Take the 2-minute tour ×
Game Development Stack Exchange is a question and answer site for professional and independent game developers. It's 100% free, no registration required.

I am building an Game based on Box2d with the following basic structure:

The Box2d World itself does not have any Gravity and is filled with some bodies (sheres and simple polygons) of more or less the same size. The user can select on of them and if he clicks on the free space, the selected body should be moved onto the "point of click".

The movement should be explosive, what the use of b2Body.ApplyImpulse suggests, but also stop quickly when the point is reached.

This leads me to two problems:

Which method should i use: ApplyImpulse or ApplyForce? How could I calculate the right vector of the impulse, if you would use this method?

How could I correct the body's way if it collides with another?

Greetings Philipp

share|improve this question
    
Why do you use a physics-engine? It sounds like you would be better off without it :) –  bummzack Aug 9 '12 at 19:07
    
I use box2d, as it is tagged with –  philipp Aug 9 '12 at 19:15
    
If you can manage to implement a fully blown physics engine in your game, I'd go with it (unless you have specific design goals that speak against it). Those things have amazing emergent gameplay capabilities. –  TravisG Aug 9 '12 at 19:50

2 Answers 2

up vote -1 down vote accepted

I'm not sure I understand the term "explosively" correctly, but if you want the move to be immediate and not quite over a frame.. have a look at SetTransform. You can find this in this section under "Position and Velocity".

share|improve this answer
    
ok, i tried this, but that just "beams" the body directly to the new location, but i want the body to move to the new location. I would like to have the body move to the new location, explosive means fast in this case, so that i "kicks" away everything what is in the way... –  philipp Aug 9 '12 at 19:14
    
You can use atan2 and compute the angle from the body to the mouse click; then you can apply a force in this direction at a very high rate. If it's moving really quickly, make sure you set it as a Bullet (SetBullet) at this enables CCD. –  Vaughan Hilts Aug 9 '12 at 19:18
    
And sorry for the comment spam, but in order for your object you're moving to not be phased (as in their path to be changed from other objects hitting them) you should set the moving object to a kinematic body. The rest should be dynamic, and you can set the moving body back to dynamic when it comes to a rest. Also, you can set Bullet to false as well if you choose. –  Vaughan Hilts Aug 9 '12 at 19:19
    
Thanks, the trick with the kinematic type seems to work! But is it possible to give its movement a little of easing? Setting its linear Velocity produces a quiet unnatural movement? Is there another trick to fix this? –  philipp Aug 9 '12 at 19:27
    
Set the linearDamping on the body. –  Vaughan Hilts Aug 9 '12 at 19:46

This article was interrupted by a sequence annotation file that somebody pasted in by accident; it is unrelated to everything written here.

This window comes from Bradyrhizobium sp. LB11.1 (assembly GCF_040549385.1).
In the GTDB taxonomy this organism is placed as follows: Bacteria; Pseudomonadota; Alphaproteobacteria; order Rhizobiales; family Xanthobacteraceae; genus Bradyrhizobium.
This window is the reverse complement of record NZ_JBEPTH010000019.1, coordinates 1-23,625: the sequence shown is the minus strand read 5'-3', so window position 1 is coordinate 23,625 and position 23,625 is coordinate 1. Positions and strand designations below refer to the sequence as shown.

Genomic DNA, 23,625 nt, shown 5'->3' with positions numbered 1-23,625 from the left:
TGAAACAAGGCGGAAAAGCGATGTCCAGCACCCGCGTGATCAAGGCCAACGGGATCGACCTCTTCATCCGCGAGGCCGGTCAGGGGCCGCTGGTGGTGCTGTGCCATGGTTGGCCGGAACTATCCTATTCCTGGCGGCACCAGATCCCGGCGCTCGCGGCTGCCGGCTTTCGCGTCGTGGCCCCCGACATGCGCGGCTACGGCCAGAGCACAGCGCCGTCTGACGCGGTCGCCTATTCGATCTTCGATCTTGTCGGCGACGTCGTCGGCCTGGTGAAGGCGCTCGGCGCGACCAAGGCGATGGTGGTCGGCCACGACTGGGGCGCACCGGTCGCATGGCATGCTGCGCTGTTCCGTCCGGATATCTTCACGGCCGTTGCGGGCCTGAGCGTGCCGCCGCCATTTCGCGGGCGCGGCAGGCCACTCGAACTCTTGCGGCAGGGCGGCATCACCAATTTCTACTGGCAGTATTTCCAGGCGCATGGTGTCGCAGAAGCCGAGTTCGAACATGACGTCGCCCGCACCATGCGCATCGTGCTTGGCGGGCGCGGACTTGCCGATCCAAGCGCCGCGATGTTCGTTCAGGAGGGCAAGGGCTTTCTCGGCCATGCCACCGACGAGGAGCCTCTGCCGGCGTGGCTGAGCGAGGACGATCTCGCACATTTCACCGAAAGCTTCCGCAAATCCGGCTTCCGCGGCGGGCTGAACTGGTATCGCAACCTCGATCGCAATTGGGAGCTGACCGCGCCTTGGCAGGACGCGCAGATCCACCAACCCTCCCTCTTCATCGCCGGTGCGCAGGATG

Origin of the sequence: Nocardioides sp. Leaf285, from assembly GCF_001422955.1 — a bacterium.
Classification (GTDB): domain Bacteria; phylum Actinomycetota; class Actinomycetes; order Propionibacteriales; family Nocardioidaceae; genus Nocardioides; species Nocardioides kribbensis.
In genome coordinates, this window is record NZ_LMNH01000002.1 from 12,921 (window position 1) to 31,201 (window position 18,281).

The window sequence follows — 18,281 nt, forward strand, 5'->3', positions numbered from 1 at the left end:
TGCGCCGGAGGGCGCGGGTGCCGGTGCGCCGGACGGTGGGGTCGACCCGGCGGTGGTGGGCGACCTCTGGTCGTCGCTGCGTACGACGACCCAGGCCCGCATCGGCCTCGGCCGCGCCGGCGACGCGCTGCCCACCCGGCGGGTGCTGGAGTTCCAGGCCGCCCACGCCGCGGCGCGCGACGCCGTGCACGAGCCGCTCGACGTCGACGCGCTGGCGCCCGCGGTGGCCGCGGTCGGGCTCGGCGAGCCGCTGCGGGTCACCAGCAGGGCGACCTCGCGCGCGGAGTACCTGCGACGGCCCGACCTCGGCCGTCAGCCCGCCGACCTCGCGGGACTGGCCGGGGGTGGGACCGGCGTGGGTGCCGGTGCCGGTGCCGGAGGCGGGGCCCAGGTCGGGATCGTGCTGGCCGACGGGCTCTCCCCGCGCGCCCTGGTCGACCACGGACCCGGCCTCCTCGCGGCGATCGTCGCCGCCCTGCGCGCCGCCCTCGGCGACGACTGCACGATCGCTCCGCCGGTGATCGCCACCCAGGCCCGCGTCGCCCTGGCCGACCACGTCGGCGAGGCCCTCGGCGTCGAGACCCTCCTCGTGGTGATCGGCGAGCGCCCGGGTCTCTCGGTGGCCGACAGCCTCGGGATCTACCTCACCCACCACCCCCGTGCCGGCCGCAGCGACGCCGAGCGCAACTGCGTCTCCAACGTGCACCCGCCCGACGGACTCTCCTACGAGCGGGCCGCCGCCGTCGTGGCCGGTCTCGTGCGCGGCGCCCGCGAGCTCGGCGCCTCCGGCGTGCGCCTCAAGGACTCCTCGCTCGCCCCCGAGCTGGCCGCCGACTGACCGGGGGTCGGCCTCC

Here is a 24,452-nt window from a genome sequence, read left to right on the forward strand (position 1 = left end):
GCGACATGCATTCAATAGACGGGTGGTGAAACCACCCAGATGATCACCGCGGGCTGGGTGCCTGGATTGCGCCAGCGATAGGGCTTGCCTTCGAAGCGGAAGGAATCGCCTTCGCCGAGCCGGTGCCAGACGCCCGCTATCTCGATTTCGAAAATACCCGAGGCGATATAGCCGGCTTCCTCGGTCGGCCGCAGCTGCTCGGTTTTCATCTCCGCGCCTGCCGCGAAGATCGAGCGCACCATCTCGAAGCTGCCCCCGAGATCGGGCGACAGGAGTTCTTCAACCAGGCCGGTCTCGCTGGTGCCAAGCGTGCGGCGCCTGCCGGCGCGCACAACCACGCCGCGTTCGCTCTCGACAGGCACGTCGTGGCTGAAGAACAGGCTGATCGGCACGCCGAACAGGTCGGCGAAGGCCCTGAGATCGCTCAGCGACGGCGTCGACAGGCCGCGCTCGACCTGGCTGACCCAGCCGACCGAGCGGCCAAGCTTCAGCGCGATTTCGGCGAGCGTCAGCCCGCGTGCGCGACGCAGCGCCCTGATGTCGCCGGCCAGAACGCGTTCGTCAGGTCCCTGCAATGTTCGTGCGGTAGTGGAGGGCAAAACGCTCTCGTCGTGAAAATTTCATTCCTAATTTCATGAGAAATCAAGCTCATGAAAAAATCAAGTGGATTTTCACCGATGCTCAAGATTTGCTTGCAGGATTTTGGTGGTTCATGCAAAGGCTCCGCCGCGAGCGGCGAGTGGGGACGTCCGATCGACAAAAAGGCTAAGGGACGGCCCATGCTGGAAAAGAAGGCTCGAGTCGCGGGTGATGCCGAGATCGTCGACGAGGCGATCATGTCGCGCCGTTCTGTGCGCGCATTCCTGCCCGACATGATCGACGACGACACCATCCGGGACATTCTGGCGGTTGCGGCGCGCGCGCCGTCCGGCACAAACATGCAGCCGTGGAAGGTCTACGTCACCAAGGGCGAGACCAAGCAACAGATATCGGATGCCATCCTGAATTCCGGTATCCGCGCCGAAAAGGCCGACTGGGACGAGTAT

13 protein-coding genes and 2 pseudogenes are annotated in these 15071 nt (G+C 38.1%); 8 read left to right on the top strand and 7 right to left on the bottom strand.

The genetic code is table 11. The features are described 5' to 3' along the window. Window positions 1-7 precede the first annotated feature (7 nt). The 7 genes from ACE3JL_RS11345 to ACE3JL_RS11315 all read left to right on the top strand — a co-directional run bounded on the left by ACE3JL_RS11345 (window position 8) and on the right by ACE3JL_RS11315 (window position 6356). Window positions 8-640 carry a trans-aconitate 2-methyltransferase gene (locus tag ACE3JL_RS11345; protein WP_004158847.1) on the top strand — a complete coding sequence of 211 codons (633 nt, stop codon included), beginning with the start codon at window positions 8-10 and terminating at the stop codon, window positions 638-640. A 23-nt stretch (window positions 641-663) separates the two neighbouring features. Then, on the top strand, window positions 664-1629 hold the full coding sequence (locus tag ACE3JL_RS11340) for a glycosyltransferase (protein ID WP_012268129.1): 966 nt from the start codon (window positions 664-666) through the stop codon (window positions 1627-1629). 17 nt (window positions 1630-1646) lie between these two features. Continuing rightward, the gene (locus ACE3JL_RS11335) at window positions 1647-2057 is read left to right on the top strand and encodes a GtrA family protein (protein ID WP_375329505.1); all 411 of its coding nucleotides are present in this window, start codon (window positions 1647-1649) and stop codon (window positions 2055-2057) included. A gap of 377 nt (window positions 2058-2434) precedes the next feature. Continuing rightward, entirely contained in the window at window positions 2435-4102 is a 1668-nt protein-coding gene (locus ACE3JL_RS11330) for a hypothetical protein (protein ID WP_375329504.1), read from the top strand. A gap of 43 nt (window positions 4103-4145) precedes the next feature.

An explosion consists of an impulse applied directly by the detonation (moving at supersonic speed) and a force that is applied over time by the pressure wave (moving at subsonic speed). If have a high order explosion(C4 etc), also called detonation, then you're mainly going to notice the impulse part. If you have a low order explosion (gunpowder, fuel etc), also called deflagration, then you are going to have pretty much only the later. If you are interested (and just who is NOT interested in explosions??) check out the wikipedia articles on detonation and deflagration That's enough real world physics stuff.

For your game I think you'll do well enough only by applying impulse. I've never used box2D but you should probably do nothing special to the bodies affected by the explosion once you have applied the impulse, just let the physics engine handle that.

EDIT: Or maybe I misunderstood your question entirely, just got carried away when I saw explosive movement :)

share|improve this answer
    
Vaughan's hint (using a kinematic body) takes the right direction, now the body is moving straight through the field, but with linear velocity. What i would achieve is that the body accelerates and slows down very fast. –  philipp Aug 9 '12 at 19:42
    
As Vaughan suggests you can add linear damping to slow it down. That will not stop it however. I guess you could instead calculate the needed force to stop it in a certain time or a certain travelled distance but that might be a little overkill. I have to agree with bummzack, for what you are trying to accomplish I think using a physics engine might be making things more complicated than they need to be... –  Mikael Högström Aug 9 '12 at 19:58
    
Your are right, it does not stop slowly, it stops immediately, but i need a physics engine to handle the collisions between all other bodies and the one who is moving after a click. I think I have to calculate some easing, but that is now much simpler because i do not have to care about the correction of the way. –  philipp Aug 9 '12 at 20:01
    
perfect answer. Interesting wiki pages! –  Amplify91 Sep 12 '12 at 3:19
    
You are not understanding the question, Amplify. The object was needed to move really fast... not simulate an explosion. –  Vaughan Hilts Sep 12 '12 at 18:37

Your Answer

 
discard

By posting your answer, you agree to the privacy policy and terms of service.

Not the answer you're looking for? Browse other questions tagged or ask your own question.